Boston infielder Brock Holt was born in Fort Worth, lived in the Aledo-Weatherford area until fifth grade, and then moved to Stephenville.
Baltimore closer Zach Britton was born and raised in southern California before moving to Weatherford as a teenager and blossoming into a second-round pick.
Their paths, though, never crossed, despite being close in age and loaded with ability while living the same region. Now, they are first-time American League All-Stars.
“It’s pretty nuts that we’re from that close together,” Holt said. “We never crossed paths. I wish I didn’t have to face him in the big leagues. Now we’re crossing paths way too many times. He’s pretty nasty.”
Holt is the lone representative for a Red Sox team that has plenty of All-Stars on the roster, including the injured player Holt has replaced, Dustin Pedroia. Holt’s value as a utility man made him an attractive option for AL manager Ned Yost, and Holt batted .292 with a .379 on-base percentage, 21 extra-base hits and a game in which he hit for the cycle.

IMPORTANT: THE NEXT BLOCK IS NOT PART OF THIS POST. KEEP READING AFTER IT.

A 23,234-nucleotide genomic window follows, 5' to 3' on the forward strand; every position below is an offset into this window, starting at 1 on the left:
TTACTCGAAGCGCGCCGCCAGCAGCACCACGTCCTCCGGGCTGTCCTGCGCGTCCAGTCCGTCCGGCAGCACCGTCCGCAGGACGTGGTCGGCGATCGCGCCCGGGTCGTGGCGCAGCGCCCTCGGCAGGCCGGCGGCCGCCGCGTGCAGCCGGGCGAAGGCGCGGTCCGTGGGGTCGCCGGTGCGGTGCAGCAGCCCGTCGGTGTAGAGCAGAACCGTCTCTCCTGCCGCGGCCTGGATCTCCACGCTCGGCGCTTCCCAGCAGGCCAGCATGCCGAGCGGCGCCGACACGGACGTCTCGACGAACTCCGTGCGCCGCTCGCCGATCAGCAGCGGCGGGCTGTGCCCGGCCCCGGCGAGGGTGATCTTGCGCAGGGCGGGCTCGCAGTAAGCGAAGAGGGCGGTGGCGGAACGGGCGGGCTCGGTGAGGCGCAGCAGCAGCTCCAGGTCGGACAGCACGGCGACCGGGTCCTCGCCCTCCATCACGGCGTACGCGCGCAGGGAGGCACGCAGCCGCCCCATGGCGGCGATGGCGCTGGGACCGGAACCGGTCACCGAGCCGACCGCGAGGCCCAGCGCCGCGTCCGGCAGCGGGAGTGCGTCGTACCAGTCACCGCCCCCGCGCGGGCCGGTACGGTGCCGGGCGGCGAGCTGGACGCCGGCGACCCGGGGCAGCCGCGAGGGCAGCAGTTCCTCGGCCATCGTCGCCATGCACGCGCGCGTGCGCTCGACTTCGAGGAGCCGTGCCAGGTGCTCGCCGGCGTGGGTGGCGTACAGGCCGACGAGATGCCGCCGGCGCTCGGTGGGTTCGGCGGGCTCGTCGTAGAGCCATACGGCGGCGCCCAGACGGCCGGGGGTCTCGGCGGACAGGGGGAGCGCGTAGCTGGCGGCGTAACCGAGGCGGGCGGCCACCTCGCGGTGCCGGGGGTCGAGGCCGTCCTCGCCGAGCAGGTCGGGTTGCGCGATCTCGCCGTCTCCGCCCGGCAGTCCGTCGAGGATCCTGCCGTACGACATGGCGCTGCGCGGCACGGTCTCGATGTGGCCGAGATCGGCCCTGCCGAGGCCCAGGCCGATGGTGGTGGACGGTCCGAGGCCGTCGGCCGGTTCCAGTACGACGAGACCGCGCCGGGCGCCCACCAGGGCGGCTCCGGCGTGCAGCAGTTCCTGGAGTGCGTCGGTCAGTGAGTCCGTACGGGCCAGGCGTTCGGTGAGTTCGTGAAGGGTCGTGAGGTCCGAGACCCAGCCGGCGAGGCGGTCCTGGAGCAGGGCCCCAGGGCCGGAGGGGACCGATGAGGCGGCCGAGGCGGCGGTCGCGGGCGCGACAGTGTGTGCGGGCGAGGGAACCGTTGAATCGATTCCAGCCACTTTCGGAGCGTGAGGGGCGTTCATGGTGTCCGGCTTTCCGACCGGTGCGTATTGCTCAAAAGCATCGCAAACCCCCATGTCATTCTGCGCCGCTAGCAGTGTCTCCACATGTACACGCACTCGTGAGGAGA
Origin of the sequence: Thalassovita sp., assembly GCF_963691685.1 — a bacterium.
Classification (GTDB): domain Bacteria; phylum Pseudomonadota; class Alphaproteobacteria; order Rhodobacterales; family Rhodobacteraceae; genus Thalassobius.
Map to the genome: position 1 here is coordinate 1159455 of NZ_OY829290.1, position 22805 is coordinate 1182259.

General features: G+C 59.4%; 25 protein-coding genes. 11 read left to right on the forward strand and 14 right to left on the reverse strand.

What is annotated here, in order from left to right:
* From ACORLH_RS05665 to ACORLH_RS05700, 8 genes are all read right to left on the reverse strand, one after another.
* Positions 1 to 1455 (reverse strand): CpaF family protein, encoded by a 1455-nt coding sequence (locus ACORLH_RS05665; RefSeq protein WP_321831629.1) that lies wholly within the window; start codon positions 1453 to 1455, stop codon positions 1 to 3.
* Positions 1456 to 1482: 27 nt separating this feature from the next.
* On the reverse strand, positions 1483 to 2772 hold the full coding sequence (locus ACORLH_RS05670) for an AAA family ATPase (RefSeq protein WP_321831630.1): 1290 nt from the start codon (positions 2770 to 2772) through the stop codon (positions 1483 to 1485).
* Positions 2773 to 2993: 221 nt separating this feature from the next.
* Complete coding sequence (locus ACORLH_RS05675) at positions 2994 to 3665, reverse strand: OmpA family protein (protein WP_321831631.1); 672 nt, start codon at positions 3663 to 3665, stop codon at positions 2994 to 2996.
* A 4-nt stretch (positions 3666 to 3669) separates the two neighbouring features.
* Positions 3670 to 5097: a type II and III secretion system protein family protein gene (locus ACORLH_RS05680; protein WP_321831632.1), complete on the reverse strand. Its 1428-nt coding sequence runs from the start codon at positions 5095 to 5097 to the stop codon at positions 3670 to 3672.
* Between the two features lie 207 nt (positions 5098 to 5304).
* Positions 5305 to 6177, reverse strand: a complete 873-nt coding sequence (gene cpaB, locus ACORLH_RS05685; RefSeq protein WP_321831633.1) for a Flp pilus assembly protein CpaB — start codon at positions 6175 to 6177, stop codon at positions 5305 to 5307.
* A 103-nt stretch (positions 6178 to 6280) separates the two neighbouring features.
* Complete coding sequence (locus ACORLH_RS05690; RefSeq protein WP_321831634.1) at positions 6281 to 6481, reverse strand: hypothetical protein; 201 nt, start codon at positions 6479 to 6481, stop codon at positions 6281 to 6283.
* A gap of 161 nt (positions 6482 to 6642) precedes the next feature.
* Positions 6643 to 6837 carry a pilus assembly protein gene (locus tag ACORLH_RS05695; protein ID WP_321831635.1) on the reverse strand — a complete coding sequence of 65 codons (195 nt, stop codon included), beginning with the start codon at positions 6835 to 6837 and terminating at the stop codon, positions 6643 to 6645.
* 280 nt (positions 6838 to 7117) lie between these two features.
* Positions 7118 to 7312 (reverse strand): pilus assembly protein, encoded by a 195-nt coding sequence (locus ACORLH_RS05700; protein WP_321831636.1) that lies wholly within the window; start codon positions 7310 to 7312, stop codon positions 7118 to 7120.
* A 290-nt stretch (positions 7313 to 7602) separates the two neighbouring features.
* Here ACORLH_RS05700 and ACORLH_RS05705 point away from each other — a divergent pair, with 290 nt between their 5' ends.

Britton was a starter early in his career but has morphed into a lockdown closer for the Orioles. He saved 37 games in 2014 and had 23 in the first half, utilizing a sinking fastball that he throws in the mid-90s.
“If someone had told me, ‘Hey, you’re going to be an All-Star eventually,’ closer would have been the furthest thing from my mind,” said Britton, a left-hander who made 46 career starts before going to the bullpen. “It’s crazy how things work out, but it’s been a cool experience the last couple years.”
Los Angeles Dodgers lefty Clayton Kershaw is from Highland Park, and Atlanta Braves right-hander Shelby Miller is from Brownwood. Arizona first baseman Paul Goldschmidt is from the Woodlands, and St. Louis righty Michael Wacha is from Texarkana.
Jeff Wilson, 817-390-7760